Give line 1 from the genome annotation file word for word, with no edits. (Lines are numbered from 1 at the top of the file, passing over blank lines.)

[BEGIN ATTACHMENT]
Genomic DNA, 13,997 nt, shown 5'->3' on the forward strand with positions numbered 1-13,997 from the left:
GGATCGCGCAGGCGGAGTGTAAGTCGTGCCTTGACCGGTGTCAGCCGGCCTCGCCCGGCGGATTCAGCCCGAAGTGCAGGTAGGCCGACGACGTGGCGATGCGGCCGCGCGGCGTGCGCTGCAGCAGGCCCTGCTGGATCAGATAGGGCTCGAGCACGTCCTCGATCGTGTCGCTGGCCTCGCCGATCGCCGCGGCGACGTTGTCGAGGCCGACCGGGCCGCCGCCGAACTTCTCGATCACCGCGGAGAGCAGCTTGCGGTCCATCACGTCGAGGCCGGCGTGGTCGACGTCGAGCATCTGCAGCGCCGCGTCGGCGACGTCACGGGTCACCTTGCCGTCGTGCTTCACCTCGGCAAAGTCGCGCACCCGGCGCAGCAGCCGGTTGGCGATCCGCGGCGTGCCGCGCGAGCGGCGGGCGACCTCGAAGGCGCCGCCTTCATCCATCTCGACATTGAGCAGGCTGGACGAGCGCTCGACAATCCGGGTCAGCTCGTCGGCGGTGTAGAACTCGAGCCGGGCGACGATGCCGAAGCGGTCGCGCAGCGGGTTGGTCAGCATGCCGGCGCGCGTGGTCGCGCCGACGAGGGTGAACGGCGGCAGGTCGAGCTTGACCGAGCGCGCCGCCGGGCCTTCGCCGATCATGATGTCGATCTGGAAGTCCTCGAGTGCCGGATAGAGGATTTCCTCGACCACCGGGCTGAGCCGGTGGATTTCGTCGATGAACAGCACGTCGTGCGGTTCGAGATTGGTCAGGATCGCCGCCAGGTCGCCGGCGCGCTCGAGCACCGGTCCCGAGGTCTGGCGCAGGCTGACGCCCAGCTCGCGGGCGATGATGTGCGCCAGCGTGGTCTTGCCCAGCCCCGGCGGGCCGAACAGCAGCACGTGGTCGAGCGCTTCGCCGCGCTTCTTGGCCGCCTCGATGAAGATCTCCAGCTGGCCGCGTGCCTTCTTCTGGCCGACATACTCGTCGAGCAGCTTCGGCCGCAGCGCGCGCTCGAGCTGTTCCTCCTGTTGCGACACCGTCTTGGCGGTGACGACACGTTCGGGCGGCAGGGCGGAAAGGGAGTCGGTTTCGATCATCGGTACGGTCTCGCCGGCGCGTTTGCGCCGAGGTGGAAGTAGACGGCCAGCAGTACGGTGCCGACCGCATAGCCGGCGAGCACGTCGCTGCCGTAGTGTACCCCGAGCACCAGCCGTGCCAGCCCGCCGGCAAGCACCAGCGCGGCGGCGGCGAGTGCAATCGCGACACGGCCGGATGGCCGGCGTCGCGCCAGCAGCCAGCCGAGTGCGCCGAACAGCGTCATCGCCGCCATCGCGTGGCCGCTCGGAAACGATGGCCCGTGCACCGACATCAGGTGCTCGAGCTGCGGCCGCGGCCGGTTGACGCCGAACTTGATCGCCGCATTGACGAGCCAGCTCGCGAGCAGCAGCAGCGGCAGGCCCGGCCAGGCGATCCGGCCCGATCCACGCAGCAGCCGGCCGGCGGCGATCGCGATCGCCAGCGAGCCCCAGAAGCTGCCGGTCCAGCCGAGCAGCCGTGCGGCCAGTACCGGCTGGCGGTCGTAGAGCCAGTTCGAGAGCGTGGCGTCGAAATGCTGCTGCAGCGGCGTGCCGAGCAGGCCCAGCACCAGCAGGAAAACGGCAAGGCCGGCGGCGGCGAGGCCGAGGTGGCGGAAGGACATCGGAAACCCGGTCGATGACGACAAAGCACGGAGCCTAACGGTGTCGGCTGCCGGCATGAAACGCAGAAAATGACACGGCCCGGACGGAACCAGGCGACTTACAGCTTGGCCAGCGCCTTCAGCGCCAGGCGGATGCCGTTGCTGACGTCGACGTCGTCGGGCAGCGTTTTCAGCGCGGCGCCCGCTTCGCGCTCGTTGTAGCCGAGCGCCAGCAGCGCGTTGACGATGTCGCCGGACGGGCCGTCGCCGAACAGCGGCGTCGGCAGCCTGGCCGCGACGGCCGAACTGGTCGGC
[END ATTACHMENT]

Genomic DNA, 13,997 nt, shown 5'->3' on the forward strand with positions numbered 1-13,997 from the left: